Monday, 30 October 2017


As we work our way through the themes of the course, most recently encountering 3D artifacts, I am continually interested in the idea of authenticity. If our theory course has taught me anything, it’s that the staggering human propensity for imposing order is surpassed only by the actual complexity of things, which undermines our attempts at coherence and comprehensiveness the more we pay attention to what’s actually going on “in the seams.”

In the interest of exposing my paradata, I explored the topic of authenticity further by searching “3D printed artifacts authenticity” into Google News, which returned an article on an artist deliberately distorting artifacts in museum collections to “imagine” artifacts of her own design.

It’s an interesting and contrary impulse to the readings on 3D printing for analytical purposes, which seek ever finer and closer reproductions of the original models. Even as we approximate “accuracy” in 3D models with analytical intent, the readings make clear that there is interpretation, modification, and smoothing in the production of this knowledge. I see value in ever finer levels of accuracy in the models, but I do wonder if we will reach a level of approximationm (or "authenticity") that causes us to overlook, forget, or disregard the fact these are reproductions with some (however small) level of imagining. By contrast, the artist in this article indulges the imaginative component of her work, even exaggerating it. I’m not suggesting archaeologists pursue this in interpretation, but rather recognize imagining is its own kind of paradata.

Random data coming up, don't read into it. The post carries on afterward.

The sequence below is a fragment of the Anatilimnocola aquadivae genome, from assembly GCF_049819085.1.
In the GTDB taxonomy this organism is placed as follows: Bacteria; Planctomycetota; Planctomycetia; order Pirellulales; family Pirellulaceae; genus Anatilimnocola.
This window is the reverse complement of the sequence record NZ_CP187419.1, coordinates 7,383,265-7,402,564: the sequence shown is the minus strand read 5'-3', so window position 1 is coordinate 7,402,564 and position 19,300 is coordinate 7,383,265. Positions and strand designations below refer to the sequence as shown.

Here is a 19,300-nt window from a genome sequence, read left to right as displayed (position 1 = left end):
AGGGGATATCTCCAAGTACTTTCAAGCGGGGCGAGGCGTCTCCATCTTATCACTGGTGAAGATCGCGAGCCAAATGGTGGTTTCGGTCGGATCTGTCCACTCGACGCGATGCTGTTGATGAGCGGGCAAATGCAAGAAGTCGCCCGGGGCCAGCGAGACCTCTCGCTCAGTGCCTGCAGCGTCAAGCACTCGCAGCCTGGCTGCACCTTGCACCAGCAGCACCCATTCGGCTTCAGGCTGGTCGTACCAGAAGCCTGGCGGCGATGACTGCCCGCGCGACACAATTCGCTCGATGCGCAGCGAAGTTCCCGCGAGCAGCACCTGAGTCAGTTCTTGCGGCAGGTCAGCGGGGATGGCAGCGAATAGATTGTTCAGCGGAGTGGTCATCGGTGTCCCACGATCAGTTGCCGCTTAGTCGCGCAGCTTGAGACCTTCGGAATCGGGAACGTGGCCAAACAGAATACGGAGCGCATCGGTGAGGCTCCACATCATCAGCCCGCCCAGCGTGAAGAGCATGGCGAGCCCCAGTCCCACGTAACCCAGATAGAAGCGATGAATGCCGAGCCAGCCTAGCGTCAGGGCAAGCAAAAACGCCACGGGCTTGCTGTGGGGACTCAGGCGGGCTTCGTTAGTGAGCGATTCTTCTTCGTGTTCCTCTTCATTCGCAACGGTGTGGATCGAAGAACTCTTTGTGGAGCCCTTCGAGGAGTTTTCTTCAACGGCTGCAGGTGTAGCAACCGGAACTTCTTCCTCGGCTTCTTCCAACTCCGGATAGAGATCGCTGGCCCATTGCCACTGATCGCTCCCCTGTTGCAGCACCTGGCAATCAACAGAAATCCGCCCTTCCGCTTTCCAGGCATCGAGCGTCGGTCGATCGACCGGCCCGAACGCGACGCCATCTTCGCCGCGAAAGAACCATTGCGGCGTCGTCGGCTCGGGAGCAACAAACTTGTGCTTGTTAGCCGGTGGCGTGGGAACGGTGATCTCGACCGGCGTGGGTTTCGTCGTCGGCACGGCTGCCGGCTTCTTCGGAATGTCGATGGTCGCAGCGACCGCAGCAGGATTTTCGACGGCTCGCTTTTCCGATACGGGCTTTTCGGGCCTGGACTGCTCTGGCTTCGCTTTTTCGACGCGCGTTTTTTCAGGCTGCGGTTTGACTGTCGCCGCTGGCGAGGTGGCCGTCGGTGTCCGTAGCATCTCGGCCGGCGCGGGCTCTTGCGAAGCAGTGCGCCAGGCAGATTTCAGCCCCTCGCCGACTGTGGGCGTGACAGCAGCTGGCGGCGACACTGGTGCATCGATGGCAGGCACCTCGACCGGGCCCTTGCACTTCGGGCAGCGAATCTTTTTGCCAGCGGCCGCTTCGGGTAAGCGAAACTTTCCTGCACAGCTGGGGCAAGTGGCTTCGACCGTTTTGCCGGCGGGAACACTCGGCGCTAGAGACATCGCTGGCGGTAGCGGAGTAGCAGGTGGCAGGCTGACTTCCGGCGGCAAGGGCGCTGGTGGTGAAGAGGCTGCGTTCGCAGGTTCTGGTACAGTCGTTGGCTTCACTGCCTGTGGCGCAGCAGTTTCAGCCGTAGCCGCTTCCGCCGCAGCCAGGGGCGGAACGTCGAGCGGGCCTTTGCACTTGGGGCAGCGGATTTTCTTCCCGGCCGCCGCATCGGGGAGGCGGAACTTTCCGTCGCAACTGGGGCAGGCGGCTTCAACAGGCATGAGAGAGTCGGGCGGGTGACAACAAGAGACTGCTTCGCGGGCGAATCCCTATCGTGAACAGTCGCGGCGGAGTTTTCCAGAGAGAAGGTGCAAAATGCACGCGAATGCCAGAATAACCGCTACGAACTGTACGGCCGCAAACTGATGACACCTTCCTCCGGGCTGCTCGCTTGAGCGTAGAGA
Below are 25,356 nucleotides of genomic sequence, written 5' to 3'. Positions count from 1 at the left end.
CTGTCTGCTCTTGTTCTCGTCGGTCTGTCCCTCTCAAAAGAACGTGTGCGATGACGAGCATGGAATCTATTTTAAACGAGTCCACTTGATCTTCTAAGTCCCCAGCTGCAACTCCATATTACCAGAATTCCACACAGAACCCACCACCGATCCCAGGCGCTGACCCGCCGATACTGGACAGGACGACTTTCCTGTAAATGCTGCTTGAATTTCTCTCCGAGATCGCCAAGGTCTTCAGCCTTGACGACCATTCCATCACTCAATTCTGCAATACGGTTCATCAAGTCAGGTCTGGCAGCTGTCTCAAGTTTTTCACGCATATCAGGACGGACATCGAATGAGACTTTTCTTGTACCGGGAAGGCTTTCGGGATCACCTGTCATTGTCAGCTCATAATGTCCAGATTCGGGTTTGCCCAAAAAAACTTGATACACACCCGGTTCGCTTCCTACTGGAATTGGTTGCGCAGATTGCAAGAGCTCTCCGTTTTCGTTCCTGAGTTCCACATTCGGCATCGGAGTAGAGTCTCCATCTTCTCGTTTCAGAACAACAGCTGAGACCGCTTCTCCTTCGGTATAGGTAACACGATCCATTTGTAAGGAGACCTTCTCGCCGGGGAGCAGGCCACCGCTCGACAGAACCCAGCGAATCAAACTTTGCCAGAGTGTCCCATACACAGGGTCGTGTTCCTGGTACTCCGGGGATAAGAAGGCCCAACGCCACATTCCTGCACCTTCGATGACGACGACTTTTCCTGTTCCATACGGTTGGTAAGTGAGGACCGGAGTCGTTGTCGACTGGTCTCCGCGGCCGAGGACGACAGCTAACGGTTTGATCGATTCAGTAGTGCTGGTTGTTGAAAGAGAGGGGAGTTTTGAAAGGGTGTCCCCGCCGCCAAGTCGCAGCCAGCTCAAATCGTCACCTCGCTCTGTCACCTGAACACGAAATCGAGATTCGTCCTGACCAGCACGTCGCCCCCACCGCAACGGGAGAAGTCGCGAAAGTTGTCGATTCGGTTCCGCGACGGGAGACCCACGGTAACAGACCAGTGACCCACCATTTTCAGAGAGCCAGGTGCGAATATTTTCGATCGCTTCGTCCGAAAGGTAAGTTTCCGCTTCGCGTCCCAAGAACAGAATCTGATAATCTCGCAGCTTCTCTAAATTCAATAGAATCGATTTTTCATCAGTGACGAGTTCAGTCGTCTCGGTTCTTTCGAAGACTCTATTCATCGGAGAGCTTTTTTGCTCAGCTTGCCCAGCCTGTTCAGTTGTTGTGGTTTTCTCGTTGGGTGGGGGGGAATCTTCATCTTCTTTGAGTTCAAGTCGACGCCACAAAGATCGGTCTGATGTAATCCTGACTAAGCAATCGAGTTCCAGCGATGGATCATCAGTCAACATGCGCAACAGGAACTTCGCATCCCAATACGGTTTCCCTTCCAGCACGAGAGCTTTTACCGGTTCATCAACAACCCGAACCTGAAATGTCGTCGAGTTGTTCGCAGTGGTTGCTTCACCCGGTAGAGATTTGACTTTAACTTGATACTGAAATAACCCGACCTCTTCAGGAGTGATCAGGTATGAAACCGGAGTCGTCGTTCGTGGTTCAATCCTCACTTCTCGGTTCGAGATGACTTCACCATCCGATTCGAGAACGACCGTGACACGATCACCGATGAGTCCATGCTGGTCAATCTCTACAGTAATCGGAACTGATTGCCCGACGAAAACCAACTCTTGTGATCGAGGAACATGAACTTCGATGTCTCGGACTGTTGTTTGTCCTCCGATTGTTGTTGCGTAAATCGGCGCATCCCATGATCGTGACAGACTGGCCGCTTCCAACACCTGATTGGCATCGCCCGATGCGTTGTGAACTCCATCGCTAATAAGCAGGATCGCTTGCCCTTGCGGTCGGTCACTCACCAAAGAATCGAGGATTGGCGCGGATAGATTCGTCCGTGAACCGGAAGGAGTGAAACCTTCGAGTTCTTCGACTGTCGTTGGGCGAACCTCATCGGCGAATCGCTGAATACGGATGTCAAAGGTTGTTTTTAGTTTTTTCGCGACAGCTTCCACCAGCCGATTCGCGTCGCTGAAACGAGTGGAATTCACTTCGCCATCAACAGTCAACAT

I’m interested in your perspectives on this; acknowledging the benefits of 3D printing and modelling for analytical purposes (much less “engagement” purposes) is there a danger in getting too close to reproduction?


Afterthought: alternatively, perhaps in time we will reach the 3D printed version of the Uncanny Valley and be weirded out instead!

Saturday, 28 October 2017

Reading for November 6th

Hi all,

Here's the link for my additional reading for our discussion on visualization and virtual archaeology that I'll lead on November 6th.


Tuesday, 24 October 2017

Archaeology from Above – Academic and Amateur Archaeologists’ Use of Google Earth

Since its release in 2005, Google Earth has been a boon for academic and amateur archaeologists alike who make use of the open access satellite imagery to scour landscapes for evidence of archaeological sites and features.  A look at the gallery at the following link (here) demonstrates the impressive, albeit sometimes accidental, research capabilities of this software, showing the many types of discoveries, archaeological and otherwise, that Google Earth has facilitated or aided in.  I used the program myself for the first time during the last stages of my Master’s research to get a view from above of the two sites I studied, as well as to situate them in the broader landscape of the region (an image I used and edited from Google Earth can be seen below).  I was impressed by the quality of the images that were available as well as the differing resolution it afforded me when examining the sites up close as well as from afar and I can definitely see its obvious research utility.  The version I used was free, making its capabilities as open access software even more notable in my mind.  This relatively powerful tool is downloadable by anyone with an internet connection, and this coupled with its low cost, makes it an idea tool for amateur archaeologists.